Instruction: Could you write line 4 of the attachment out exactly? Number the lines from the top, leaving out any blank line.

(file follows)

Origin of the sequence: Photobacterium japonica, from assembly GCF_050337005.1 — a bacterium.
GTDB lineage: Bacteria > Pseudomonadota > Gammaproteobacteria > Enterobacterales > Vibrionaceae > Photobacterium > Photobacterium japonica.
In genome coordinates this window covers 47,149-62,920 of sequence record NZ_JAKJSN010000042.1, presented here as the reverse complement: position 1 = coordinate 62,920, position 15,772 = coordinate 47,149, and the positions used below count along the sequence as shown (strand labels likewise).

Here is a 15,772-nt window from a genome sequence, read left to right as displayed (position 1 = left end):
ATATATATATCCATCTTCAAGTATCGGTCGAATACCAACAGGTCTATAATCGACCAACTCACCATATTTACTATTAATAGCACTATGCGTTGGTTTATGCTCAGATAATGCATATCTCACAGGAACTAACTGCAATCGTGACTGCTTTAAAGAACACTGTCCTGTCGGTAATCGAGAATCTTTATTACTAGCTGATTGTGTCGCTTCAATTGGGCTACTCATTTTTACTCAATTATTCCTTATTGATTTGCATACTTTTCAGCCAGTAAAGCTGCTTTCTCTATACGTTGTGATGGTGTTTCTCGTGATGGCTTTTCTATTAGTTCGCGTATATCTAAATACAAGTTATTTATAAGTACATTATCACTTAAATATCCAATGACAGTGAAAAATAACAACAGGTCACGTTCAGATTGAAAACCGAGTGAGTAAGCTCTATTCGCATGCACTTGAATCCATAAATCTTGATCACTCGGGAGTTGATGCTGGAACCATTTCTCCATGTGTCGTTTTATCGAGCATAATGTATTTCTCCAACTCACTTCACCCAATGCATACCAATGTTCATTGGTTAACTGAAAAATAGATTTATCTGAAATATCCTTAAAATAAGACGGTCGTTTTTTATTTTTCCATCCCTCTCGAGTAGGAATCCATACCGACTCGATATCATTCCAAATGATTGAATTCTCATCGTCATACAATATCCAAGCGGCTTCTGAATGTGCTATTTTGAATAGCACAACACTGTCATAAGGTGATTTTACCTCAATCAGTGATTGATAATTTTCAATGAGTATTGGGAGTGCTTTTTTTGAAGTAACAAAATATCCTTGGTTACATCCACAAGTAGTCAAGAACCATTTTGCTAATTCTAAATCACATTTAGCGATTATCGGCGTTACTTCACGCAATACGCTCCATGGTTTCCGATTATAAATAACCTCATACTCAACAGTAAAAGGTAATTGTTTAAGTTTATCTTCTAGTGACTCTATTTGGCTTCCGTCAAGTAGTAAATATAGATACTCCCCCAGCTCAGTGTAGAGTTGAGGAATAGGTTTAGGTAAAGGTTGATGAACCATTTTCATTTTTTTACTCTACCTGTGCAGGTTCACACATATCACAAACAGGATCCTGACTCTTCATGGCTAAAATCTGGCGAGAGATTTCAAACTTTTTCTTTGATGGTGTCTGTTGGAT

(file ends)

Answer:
Here is a 15,772-nt window from a genome sequence, read left to right as displayed (position 1 = left end):